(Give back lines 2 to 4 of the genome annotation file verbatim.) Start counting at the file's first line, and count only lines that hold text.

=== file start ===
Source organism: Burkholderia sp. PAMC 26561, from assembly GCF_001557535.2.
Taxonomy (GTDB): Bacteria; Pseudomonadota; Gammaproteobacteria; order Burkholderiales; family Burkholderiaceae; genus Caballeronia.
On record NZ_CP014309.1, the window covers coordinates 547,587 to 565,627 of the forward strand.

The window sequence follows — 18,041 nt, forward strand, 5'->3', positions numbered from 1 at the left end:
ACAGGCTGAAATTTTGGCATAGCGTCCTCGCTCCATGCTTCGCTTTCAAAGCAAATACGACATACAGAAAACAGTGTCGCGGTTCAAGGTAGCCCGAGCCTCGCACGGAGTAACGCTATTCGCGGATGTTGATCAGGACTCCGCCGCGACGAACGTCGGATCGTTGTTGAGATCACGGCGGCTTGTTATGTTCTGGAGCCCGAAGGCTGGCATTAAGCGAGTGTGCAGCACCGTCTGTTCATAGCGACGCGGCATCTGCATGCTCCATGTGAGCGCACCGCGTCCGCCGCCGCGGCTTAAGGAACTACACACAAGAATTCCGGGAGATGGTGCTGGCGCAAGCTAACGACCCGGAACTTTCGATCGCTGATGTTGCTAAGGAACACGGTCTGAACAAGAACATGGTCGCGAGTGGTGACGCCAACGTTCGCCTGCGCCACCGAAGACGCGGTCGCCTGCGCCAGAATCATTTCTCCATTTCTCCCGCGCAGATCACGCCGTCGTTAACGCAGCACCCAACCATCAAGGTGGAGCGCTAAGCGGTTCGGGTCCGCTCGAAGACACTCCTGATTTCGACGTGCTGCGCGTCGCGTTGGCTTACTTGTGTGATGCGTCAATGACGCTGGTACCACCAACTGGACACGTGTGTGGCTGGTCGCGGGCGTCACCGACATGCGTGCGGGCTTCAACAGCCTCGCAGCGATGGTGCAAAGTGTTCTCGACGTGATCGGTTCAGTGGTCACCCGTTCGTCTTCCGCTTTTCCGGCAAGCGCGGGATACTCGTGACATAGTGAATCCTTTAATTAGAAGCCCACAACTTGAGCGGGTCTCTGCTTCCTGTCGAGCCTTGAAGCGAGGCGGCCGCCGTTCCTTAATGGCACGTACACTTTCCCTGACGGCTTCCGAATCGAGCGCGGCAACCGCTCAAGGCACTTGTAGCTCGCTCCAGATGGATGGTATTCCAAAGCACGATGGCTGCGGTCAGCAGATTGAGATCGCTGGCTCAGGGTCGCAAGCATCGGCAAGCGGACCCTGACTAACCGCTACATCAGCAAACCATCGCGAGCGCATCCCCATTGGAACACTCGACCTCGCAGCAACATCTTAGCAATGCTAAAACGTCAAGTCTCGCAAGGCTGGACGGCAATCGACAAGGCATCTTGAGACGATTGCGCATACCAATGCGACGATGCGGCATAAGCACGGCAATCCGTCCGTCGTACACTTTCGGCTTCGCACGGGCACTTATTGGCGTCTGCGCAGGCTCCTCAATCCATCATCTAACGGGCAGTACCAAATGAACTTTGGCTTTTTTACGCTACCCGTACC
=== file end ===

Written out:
Taxonomy (GTDB): Bacteria; Pseudomonadota; Gammaproteobacteria; order Burkholderiales; family Burkholderiaceae; genus Caballeronia.
On record NZ_CP014309.1, the window covers coordinates 547,587 to 565,627 of the forward strand.

The window sequence follows — 18,041 nt, forward strand, 5'->3', positions numbered from 1 at the left end: